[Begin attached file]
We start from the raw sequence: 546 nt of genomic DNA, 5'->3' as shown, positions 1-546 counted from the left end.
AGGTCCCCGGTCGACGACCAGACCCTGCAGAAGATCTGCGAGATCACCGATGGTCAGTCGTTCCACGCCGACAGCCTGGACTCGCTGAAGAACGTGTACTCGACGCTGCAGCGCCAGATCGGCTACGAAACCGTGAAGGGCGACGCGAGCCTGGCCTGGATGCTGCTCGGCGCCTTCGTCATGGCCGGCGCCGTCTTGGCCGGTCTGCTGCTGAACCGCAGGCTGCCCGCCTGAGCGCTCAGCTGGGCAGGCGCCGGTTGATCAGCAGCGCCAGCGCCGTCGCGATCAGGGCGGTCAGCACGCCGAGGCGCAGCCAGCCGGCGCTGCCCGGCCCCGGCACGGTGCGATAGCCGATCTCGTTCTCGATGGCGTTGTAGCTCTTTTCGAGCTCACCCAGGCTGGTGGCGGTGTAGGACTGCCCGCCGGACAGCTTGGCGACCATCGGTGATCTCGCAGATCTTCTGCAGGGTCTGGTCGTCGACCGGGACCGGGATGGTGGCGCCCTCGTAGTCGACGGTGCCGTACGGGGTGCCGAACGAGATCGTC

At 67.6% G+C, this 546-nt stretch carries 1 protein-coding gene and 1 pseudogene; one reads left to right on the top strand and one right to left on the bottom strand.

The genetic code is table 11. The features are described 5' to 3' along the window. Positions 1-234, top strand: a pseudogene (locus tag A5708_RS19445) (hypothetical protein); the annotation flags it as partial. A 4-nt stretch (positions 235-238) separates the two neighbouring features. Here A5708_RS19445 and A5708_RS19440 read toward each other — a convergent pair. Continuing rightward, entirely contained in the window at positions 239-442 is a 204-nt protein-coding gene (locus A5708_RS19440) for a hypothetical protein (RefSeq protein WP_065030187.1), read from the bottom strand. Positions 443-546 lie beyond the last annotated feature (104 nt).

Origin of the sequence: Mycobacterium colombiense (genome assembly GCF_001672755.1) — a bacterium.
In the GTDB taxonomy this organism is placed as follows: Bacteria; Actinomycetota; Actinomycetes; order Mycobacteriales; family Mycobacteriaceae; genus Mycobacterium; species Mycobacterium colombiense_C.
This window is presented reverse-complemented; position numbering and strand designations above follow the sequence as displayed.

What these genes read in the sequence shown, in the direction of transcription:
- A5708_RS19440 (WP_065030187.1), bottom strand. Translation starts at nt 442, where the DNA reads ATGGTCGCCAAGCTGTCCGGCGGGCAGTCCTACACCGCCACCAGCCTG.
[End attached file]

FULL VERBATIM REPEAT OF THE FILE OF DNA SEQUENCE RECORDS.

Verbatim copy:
We start from the raw sequence: 546 nt of genomic DNA, 5'->3' as shown, positions 1-546 counted from the left end.
AGGTCCCCGGTCGACGACCAGACCCTGCAGAAGATCTGCGAGATCACCGATGGTCAGTCGTTCCACGCCGACAGCCTGGACTCGCTGAAGAACGTGTACTCGACGCTGCAGCGCCAGATCGGCTACGAAACCGTGAAGGGCGACGCGAGCCTGGCCTGGATGCTGCTCGGCGCCTTCGTCATGGCCGGCGCCGTCTTGGCCGGTCTGCTGCTGAACCGCAGGCTGCCCGCCTGAGCGCTCAGCTGGGCAGGCGCCGGTTGATCAGCAGCGCCAGCGCCGTCGCGATCAGGGCGGTCAGCACGCCGAGGCGCAGCCAGCCGGCGCTGCCCGGCCCCGGCACGGTGCGATAGCCGATCTCGTTCTCGATGGCGTTGTAGCTCTTTTCGAGCTCACCCAGGCTGGTGGCGGTGTAGGACTGCCCGCCGGACAGCTTGGCGACCATCGGTGATCTCGCAGATCTTCTGCAGGGTCTGGTCGTCGACCGGGACCGGGATGGTGGCGCCCTCGTAGTCGACGGTGCCGTACGGGGTGCCGAACGAGATCGTC

At 67.6% G+C, this 546-nt stretch carries 1 protein-coding gene and 1 pseudogene; one reads left to right on the top strand and one right to left on the bottom strand.

The genetic code is table 11. The features are described 5' to 3' along the window. Positions 1-234, top strand: a pseudogene (locus tag A5708_RS19445) (hypothetical protein); the annotation flags it as partial. A 4-nt stretch (positions 235-238) separates the two neighbouring features. Here A5708_RS19445 and A5708_RS19440 read toward each other — a convergent pair. Continuing rightward, entirely contained in the window at positions 239-442 is a 204-nt protein-coding gene (locus A5708_RS19440) for a hypothetical protein (RefSeq protein WP_065030187.1), read from the bottom strand. Positions 443-546 lie beyond the last annotated feature (104 nt).

Origin of the sequence: Mycobacterium colombiense (genome assembly GCF_001672755.1) — a bacterium.
In the GTDB taxonomy this organism is placed as follows: Bacteria; Actinomycetota; Actinomycetes; order Mycobacteriales; family Mycobacteriaceae; genus Mycobacterium; species Mycobacterium colombiense_C.
This window is presented reverse-complemented; position numbering and strand designations above follow the sequence as displayed.

What these genes read in the sequence shown, in the direction of transcription:
- A5708_RS19440 (WP_065030187.1), bottom strand. Translation starts at nt 442, where the DNA reads ATGGTCGCCAAGCTGTCCGGCGGGCAGTCCTACACCGCCACCAGCCTG.